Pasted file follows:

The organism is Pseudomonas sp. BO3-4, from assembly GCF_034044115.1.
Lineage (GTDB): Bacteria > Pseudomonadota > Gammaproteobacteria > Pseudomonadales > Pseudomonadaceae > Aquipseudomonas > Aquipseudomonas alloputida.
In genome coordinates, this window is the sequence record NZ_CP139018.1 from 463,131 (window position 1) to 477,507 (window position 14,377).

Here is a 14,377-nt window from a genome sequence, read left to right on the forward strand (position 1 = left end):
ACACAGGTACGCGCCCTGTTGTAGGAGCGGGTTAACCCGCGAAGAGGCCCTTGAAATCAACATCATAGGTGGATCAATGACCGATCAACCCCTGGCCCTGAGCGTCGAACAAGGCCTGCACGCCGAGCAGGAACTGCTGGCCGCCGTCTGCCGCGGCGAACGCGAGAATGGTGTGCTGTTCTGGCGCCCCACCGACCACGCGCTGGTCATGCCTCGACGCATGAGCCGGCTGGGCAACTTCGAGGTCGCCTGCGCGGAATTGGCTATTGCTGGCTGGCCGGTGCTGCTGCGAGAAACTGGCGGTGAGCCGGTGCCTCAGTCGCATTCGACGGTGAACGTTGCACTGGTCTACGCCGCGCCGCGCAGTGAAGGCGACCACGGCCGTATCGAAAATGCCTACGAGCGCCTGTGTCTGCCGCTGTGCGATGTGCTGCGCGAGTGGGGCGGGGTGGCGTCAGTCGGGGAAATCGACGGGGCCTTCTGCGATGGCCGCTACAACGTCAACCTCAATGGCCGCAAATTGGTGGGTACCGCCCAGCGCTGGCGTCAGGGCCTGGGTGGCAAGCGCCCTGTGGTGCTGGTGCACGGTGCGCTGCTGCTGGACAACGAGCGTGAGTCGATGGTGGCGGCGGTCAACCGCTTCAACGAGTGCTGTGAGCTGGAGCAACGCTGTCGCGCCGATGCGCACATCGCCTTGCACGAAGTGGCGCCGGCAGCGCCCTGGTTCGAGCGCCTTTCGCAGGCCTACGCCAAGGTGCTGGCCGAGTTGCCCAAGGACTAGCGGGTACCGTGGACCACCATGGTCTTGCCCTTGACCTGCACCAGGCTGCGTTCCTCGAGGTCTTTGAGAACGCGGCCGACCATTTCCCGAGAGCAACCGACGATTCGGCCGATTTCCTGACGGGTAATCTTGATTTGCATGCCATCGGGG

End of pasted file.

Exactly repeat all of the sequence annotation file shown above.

The organism is Pseudomonas sp. BO3-4, from assembly GCF_034044115.1.
Lineage (GTDB): Bacteria > Pseudomonadota > Gammaproteobacteria > Pseudomonadales > Pseudomonadaceae > Aquipseudomonas > Aquipseudomonas alloputida.
In genome coordinates, this window is the sequence record NZ_CP139018.1 from 463,131 (window position 1) to 477,507 (window position 14,377).

Here is a 14,377-nt window from a genome sequence, read left to right on the forward strand (position 1 = left end):
ACACAGGTACGCGCCCTGTTGTAGGAGCGGGTTAACCCGCGAAGAGGCCCTTGAAATCAACATCATAGGTGGATCAATGACCGATCAACCCCTGGCCCTGAGCGTCGAACAAGGCCTGCACGCCGAGCAGGAACTGCTGGCCGCCGTCTGCCGCGGCGAACGCGAGAATGGTGTGCTGTTCTGGCGCCCCACCGACCACGCGCTGGTCATGCCTCGACGCATGAGCCGGCTGGGCAACTTCGAGGTCGCCTGCGCGGAATTGGCTATTGCTGGCTGGCCGGTGCTGCTGCGAGAAACTGGCGGTGAGCCGGTGCCTCAGTCGCATTCGACGGTGAACGTTGCACTGGTCTACGCCGCGCCGCGCAGTGAAGGCGACCACGGCCGTATCGAAAATGCCTACGAGCGCCTGTGTCTGCCGCTGTGCGATGTGCTGCGCGAGTGGGGCGGGGTGGCGTCAGTCGGGGAAATCGACGGGGCCTTCTGCGATGGCCGCTACAACGTCAACCTCAATGGCCGCAAATTGGTGGGTACCGCCCAGCGCTGGCGTCAGGGCCTGGGTGGCAAGCGCCCTGTGGTGCTGGTGCACGGTGCGCTGCTGCTGGACAACGAGCGTGAGTCGATGGTGGCGGCGGTCAACCGCTTCAACGAGTGCTGTGAGCTGGAGCAACGCTGTCGCGCCGATGCGCACATCGCCTTGCACGAAGTGGCGCCGGCAGCGCCCTGGTTCGAGCGCCTTTCGCAGGCCTACGCCAAGGTGCTGGCCGAGTTGCCCAAGGACTAGCGGGTACCGTGGACCACCATGGTCTTGCCCTTGACCTGCACCAGGCTGCGTTCCTCGAGGTCTTTGAGAACGCGGCCGACCATTTCCCGAGAGCAACCGACGATTCGGCCGATTTCCTGACGGGTAATCTTGATTTGCATGCCATCGGGG